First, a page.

Sunday, October 30, 2011

50 Cent and school libraries

I just got off the plane from the AASL National Conference. Every little bit of it was terrific, most especially the F. Scott Fitzgerald Walking Tour and the Closing Celebration at the Nicollet Island Pavillion. I also had great visits to the Walker Art Center and the Minnesota Center for Book Arts. Minneapolis (and St. Paul!) are way cool and I never knew it...

In the learning commons, the preconference, and the convention center, I managed to catch up with too many colleagues to list, but my favorite sessions by far were Lisa Perez's wonderful but unintimidating discussion of the important role librarians serve in integrating technology in schools, and Mimi Ito's closing keynote on harnessing student's digital energy for the good.

Ito's positive examples of media production were on my mind when I started reading 50 Cents' forthcoming book, Playground, on the way home. The protagonist is Butterball, an eighth grader with a passionate interest in film and manga and comics. The plot centers around an incident stemming what he believes to be a deep betrayal on the part of one of his few friends at his Long Island junior high school. But I keyed on two passages in particular:

"...when I was at the library at school, I looked up Batman and ended up finding out a bunch of shit about the guy who'd made the latest adaptation. Christopher Nolan, that's his name. I was interested, you know? He was like my opposite in every way -- from England, and rich and snooty and all the shit you'd expect, the kind of guy who'd cross to the side of the street if he saw me coming. But one thing really stood out for me, and that was that this cat made his first movie when he was seven years old. Isn't that crazy? I mean it was the same age I was then, and that brother had already made a movie? Man." (p.111)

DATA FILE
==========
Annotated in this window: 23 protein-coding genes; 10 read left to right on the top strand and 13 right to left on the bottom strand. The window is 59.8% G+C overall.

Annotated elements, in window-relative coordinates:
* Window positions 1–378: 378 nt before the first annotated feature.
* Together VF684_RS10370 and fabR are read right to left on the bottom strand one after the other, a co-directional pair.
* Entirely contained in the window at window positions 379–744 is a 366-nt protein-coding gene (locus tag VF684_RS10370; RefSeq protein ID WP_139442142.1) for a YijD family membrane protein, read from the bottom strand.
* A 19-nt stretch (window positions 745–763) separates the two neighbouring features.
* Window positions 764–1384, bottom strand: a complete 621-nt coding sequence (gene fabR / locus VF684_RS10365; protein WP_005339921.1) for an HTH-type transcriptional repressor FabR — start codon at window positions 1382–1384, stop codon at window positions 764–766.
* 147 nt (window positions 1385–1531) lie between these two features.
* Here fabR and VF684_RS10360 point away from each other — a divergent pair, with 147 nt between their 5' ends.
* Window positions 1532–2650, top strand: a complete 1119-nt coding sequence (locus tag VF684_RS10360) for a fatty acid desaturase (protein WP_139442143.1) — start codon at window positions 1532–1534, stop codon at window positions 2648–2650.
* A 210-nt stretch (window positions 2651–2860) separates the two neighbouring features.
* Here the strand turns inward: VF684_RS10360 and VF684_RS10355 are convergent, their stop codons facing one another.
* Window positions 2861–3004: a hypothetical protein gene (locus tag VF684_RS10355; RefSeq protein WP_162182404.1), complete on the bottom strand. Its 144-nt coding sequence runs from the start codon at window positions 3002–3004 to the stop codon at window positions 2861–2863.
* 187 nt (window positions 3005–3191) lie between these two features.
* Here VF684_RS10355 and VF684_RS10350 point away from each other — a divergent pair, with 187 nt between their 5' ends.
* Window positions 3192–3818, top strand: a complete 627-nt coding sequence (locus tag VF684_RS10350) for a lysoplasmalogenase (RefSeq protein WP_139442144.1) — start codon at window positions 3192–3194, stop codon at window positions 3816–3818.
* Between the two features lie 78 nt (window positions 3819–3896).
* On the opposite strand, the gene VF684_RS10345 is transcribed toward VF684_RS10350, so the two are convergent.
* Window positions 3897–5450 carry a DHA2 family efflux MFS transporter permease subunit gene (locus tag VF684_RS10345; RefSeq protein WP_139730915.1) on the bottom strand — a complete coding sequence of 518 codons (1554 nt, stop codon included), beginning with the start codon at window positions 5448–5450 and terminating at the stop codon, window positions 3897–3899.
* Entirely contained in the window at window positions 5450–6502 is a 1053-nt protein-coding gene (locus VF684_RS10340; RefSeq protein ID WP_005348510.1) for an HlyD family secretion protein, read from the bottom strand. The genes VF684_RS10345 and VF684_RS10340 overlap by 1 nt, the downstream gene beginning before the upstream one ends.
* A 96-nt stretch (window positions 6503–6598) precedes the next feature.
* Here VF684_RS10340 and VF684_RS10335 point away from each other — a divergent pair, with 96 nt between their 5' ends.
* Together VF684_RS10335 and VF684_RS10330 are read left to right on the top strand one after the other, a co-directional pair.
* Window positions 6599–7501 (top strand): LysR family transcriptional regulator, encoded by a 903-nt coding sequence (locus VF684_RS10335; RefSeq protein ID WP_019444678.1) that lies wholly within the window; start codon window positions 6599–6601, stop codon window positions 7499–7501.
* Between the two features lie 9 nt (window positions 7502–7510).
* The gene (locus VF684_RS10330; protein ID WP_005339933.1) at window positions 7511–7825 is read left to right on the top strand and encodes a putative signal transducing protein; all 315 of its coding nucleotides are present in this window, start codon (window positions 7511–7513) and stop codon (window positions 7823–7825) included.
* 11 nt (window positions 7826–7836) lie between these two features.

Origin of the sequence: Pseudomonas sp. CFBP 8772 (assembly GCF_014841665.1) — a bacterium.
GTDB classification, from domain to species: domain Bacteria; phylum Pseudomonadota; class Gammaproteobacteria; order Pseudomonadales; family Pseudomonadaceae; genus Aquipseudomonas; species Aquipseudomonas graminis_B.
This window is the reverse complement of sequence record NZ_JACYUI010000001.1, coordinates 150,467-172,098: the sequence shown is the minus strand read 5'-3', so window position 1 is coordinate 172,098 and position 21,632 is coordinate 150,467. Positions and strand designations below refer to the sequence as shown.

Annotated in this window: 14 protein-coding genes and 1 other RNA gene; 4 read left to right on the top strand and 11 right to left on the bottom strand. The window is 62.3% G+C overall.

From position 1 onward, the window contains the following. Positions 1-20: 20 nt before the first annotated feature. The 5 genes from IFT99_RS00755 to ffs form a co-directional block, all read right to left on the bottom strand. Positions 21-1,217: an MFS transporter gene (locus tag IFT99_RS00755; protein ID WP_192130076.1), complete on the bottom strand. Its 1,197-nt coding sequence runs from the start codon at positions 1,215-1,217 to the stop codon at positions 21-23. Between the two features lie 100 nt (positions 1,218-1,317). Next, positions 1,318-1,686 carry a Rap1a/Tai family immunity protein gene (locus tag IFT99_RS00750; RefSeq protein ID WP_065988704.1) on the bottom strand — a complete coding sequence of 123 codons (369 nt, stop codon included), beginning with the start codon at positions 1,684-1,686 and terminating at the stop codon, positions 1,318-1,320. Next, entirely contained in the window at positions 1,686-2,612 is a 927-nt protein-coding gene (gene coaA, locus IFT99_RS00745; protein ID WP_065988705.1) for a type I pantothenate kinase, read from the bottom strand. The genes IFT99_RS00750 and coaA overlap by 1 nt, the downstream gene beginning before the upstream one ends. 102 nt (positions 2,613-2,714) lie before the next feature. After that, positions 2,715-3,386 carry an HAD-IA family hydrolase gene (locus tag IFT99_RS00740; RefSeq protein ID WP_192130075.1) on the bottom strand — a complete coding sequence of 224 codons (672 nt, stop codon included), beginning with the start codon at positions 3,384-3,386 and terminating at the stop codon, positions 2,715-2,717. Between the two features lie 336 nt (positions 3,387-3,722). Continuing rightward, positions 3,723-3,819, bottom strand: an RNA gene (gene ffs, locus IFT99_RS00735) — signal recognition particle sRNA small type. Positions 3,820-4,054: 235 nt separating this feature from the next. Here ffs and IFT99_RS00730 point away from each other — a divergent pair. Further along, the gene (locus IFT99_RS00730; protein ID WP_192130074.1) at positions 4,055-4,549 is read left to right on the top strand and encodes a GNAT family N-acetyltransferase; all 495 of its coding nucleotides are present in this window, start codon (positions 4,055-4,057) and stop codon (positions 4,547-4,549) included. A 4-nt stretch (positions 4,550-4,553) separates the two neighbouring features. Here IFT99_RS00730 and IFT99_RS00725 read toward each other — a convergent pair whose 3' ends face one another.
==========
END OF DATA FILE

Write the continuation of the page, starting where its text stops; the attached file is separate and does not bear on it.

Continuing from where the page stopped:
Butterball began saving for his own camera, and edits video on it until he eventually gets a computer from an unlikely ally to craft a film, "The Superhero of Suburbia," for application to an arts magnet.

"I bought a Kryptonite lock for my locker and spent every free period and lunch holed up in the library, reviewing the footage Malik and I had shot the afternoon before" (p.227).
The language is a little strong, but it was otherwise a rather inoffensive read for middle grades, and very entertaining. As with last year's Val Frankel-ghosted Snookie book A Shore Thing, I thoroughly enjoyed it, and what an important representation of the potential role of school libraries in both young people's everyday life information seeking and multimedia production!

Thanks, Curtis. And thanks to the great conference committee -- it was my very favorite AASL (so far!).

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